Vector Vaults

September 26, 2016 at 5:57 pm | Posted in Computer path | 5 Comments
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Vector Vaults is an original and addictive fast retro arcade game exclusive for the Amstrad CPC that will test your pilot skills. It’s the first game of the Hidden History Saga and upon completion will give you a secret code to use in Light Lands (the next entry in the series). Game play is based upon vector graphics (100% spriteless) with 25 frames per second, multi directional, variable speed, pixel precise scroll (may be the first game to do so on the CPC?). Physics on ship and camera are fine tunned to provide natural and smooth handling throughout the nine stages where gameplay is the main focus. If you want the smoother experience try it on original hardware. Vector Vaults pays homage to the Vectrex video game console and plays like this:

 

video-cover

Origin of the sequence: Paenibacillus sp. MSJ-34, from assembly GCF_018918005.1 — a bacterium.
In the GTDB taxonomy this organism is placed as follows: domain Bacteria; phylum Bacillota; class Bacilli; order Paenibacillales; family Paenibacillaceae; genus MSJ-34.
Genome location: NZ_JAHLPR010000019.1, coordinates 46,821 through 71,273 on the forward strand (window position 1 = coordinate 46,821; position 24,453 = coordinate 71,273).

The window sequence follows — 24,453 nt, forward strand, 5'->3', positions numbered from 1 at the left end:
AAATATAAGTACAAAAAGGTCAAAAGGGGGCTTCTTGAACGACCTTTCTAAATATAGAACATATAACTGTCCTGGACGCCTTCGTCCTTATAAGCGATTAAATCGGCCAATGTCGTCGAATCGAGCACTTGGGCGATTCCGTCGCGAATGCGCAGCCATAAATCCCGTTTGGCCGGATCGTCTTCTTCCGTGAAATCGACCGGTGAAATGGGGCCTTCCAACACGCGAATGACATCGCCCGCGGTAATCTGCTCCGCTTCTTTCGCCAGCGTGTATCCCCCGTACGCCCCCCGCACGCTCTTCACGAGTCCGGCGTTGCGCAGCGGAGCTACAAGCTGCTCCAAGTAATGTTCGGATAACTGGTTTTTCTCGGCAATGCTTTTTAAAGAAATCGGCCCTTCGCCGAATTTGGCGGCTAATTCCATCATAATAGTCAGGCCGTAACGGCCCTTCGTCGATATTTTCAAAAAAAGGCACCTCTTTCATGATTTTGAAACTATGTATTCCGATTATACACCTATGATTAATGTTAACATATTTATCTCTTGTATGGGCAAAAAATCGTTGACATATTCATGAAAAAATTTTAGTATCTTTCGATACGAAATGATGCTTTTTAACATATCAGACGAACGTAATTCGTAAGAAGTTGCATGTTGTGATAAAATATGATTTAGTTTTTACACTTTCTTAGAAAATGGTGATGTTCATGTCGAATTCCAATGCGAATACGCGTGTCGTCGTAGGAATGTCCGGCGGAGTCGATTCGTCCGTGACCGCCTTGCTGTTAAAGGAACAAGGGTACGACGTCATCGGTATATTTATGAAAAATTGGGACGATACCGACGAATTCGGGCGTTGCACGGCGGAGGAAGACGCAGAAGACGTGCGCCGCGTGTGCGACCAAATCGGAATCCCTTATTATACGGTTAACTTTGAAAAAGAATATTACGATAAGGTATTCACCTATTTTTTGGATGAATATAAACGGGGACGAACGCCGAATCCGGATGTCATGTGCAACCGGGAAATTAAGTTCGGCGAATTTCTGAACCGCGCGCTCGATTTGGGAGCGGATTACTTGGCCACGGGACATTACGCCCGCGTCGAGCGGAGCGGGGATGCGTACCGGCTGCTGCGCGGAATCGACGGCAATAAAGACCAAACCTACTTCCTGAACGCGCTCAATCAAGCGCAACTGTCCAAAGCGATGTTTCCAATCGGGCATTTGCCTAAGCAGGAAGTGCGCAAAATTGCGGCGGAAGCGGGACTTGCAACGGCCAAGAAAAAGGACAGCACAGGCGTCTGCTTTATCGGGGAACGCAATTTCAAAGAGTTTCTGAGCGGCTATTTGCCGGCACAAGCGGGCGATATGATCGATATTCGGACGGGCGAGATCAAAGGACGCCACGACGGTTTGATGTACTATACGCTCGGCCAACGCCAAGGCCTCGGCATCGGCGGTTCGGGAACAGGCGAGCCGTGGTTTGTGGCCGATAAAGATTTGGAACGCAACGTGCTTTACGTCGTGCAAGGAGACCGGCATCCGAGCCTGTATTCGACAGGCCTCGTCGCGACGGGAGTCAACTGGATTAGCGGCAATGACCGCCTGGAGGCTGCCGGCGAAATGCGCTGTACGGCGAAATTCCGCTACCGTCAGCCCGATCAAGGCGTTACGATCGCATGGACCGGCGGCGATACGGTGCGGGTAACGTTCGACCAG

Game story

You are Samuel, an human abducted by some ‘dingir’ into Annu’s mother ship in orbit around earth. They make an offer: help us break into the onboard computer SOLOMON using virtual avatar Enoch. They can’t do it themselves as their neural profiles are well known to SOLOMON. Your reward: Galactic Imperium citizenship. Among many other advantages this will extend your lifespan indefinitely. You don’t know yet who’s Annu or why these ‘dingir’ want to break into SOLOMON, but unending life is enough motivation. Just before a dingir called  Samael switches you to virtual mode inside SOLOMON you state: ‘Let’s do this!’ in a loud confident voice.

Instructions

You are in charge of a ship shaped virtual avatar called Enoch. Your job is to penetrate each of the security encryption layers of SOLOMON in order to finally crack the computer and defeat Annu, so Vector Vaults is kind of a digital lock. The ship energy level is located on the bottom left corner of the screen, keep picking up batteries to refill it. Joystick or keyboard (O, P, Q, A and SPACE) may be used to play. The fire button (or SPACE key) activates the turbo speed. A far lenient skill level called ‘child’ is available from the main menu so every one can enjoy the game. Also pressing ESC key at any moment exits current game.

System requirements

  • Amstrad/Schneider CPC 464/464+/472/664/6128/6128+ or compatible emulator (like WinAPE for example).
  • 128K of RAM.
  • 3 inch disc drive.

Editions

There are three ways of obtaining the full game:

  1. Free download of dsk file: Vector Vaults.